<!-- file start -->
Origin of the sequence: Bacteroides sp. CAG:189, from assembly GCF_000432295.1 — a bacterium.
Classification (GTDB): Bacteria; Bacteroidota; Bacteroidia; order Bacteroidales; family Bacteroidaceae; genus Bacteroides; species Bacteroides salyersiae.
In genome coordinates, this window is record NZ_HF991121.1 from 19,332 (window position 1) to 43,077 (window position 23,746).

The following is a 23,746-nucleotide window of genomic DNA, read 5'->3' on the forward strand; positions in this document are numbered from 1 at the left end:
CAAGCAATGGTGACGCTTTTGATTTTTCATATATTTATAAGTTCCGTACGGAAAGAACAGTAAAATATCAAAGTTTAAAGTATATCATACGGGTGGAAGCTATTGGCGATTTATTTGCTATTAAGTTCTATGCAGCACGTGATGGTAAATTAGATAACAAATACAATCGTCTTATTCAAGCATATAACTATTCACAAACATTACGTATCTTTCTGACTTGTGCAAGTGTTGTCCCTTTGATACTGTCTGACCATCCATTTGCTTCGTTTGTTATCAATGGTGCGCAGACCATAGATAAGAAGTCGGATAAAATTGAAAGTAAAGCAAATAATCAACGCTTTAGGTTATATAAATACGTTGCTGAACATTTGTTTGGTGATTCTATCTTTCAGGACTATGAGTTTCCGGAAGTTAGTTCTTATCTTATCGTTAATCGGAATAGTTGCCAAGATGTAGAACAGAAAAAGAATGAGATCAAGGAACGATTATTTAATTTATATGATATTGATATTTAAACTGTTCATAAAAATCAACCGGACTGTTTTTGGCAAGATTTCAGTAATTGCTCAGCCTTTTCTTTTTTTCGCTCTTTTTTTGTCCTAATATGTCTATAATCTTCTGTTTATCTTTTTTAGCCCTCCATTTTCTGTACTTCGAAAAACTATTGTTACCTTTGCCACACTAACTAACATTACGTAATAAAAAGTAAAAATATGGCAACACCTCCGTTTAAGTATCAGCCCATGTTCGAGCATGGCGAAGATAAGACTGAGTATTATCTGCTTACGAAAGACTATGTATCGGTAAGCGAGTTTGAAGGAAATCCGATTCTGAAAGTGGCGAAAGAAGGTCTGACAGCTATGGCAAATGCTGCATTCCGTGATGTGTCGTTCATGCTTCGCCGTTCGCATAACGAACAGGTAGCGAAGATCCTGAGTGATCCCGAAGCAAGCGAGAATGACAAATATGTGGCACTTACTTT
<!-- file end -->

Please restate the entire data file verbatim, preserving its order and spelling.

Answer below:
Origin of the sequence: Bacteroides sp. CAG:189, from assembly GCF_000432295.1 — a bacterium.
Classification (GTDB): Bacteria; Bacteroidota; Bacteroidia; order Bacteroidales; family Bacteroidaceae; genus Bacteroides; species Bacteroides salyersiae.
In genome coordinates, this window is record NZ_HF991121.1 from 19,332 (window position 1) to 43,077 (window position 23,746).

The following is a 23,746-nucleotide window of genomic DNA, read 5'->3' on the forward strand; positions in this document are numbered from 1 at the left end:
CAAGCAATGGTGACGCTTTTGATTTTTCATATATTTATAAGTTCCGTACGGAAAGAACAGTAAAATATCAAAGTTTAAAGTATATCATACGGGTGGAAGCTATTGGCGATTTATTTGCTATTAAGTTCTATGCAGCACGTGATGGTAAATTAGATAACAAATACAATCGTCTTATTCAAGCATATAACTATTCACAAACATTACGTATCTTTCTGACTTGTGCAAGTGTTGTCCCTTTGATACTGTCTGACCATCCATTTGCTTCGTTTGTTATCAATGGTGCGCAGACCATAGATAAGAAGTCGGATAAAATTGAAAGTAAAGCAAATAATCAACGCTTTAGGTTATATAAATACGTTGCTGAACATTTGTTTGGTGATTCTATCTTTCAGGACTATGAGTTTCCGGAAGTTAGTTCTTATCTTATCGTTAATCGGAATAGTTGCCAAGATGTAGAACAGAAAAAGAATGAGATCAAGGAACGATTATTTAATTTATATGATATTGATATTTAAACTGTTCATAAAAATCAACCGGACTGTTTTTGGCAAGATTTCAGTAATTGCTCAGCCTTTTCTTTTTTTCGCTCTTTTTTTGTCCTAATATGTCTATAATCTTCTGTTTATCTTTTTTAGCCCTCCATTTTCTGTACTTCGAAAAACTATTGTTACCTTTGCCACACTAACTAACATTACGTAATAAAAAGTAAAAATATGGCAACACCTCCGTTTAAGTATCAGCCCATGTTCGAGCATGGCGAAGATAAGACTGAGTATTATCTGCTTACGAAAGACTATGTATCGGTAAGCGAGTTTGAAGGAAATCCGATTCTGAAAGTGGCGAAAGAAGGTCTGACAGCTATGGCAAATGCTGCATTCCGTGATGTGTCGTTCATGCTTCGCCGTTCGCATAACGAACAGGTAGCGAAGATCCTGAGTGATCCCGAAGCAAGCGAGAATGACAAATATGTGGCACTTACTTT